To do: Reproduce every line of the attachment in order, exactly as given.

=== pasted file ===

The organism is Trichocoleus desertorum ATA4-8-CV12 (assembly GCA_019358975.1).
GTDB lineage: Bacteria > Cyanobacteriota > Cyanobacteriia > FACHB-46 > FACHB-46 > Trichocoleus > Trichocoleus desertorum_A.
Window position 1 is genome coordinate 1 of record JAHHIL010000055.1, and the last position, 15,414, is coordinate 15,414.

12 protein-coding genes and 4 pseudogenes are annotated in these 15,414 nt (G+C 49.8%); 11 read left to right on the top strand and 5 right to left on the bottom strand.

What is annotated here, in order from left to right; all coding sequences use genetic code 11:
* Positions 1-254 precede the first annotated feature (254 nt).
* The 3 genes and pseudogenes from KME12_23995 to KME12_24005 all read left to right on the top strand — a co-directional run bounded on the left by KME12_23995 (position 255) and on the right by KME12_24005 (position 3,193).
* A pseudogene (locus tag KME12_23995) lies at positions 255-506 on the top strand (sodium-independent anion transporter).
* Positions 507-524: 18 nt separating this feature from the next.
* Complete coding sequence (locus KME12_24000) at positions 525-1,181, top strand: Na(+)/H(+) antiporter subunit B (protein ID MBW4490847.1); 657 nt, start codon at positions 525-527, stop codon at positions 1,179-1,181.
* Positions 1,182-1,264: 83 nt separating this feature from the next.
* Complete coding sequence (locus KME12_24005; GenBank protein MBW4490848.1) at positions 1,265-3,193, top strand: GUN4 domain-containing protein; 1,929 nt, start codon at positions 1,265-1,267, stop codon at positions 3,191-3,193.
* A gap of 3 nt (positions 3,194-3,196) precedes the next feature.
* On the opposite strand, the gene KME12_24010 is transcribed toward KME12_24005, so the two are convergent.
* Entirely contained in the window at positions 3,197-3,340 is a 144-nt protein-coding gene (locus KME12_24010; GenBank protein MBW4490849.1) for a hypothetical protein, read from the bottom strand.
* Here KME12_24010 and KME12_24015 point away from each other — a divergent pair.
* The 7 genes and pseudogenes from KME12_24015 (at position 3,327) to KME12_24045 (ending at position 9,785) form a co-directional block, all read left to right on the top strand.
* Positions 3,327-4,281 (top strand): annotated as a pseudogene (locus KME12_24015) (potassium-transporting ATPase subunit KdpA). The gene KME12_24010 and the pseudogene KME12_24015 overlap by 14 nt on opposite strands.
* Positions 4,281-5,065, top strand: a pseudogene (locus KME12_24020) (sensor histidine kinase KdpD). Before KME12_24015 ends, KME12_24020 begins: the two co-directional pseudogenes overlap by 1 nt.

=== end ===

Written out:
The organism is Trichocoleus desertorum ATA4-8-CV12 (assembly GCA_019358975.1).
GTDB lineage: Bacteria > Cyanobacteriota > Cyanobacteriia > FACHB-46 > FACHB-46 > Trichocoleus > Trichocoleus desertorum_A.
Window position 1 is genome coordinate 1 of record JAHHIL010000055.1, and the last position, 15,414, is coordinate 15,414.

12 protein-coding genes and 4 pseudogenes are annotated in these 15,414 nt (G+C 49.8%); 11 read left to right on the top strand and 5 right to left on the bottom strand.

What is annotated here, in order from left to right; all coding sequences use genetic code 11:
* Positions 1-254 precede the first annotated feature (254 nt).
* The 3 genes and pseudogenes from KME12_23995 to KME12_24005 all read left to right on the top strand — a co-directional run bounded on the left by KME12_23995 (position 255) and on the right by KME12_24005 (position 3,193).
* A pseudogene (locus tag KME12_23995) lies at positions 255-506 on the top strand (sodium-independent anion transporter).
* Positions 507-524: 18 nt separating this feature from the next.
* Complete coding sequence (locus KME12_24000) at positions 525-1,181, top strand: Na(+)/H(+) antiporter subunit B (protein ID MBW4490847.1); 657 nt, start codon at positions 525-527, stop codon at positions 1,179-1,181.
* Positions 1,182-1,264: 83 nt separating this feature from the next.
* Complete coding sequence (locus KME12_24005; GenBank protein MBW4490848.1) at positions 1,265-3,193, top strand: GUN4 domain-containing protein; 1,929 nt, start codon at positions 1,265-1,267, stop codon at positions 3,191-3,193.
* A gap of 3 nt (positions 3,194-3,196) precedes the next feature.
* On the opposite strand, the gene KME12_24010 is transcribed toward KME12_24005, so the two are convergent.
* Entirely contained in the window at positions 3,197-3,340 is a 144-nt protein-coding gene (locus KME12_24010; GenBank protein MBW4490849.1) for a hypothetical protein, read from the bottom strand.
* Here KME12_24010 and KME12_24015 point away from each other — a divergent pair.
* The 7 genes and pseudogenes from KME12_24015 (at position 3,327) to KME12_24045 (ending at position 9,785) form a co-directional block, all read left to right on the top strand.
* Positions 3,327-4,281 (top strand): annotated as a pseudogene (locus KME12_24015) (potassium-transporting ATPase subunit KdpA). The gene KME12_24010 and the pseudogene KME12_24015 overlap by 14 nt on opposite strands.
* Positions 4,281-5,065, top strand: a pseudogene (locus KME12_24020) (sensor histidine kinase KdpD). Before KME12_24015 ends, KME12_24020 begins: the two co-directional pseudogenes overlap by 1 nt.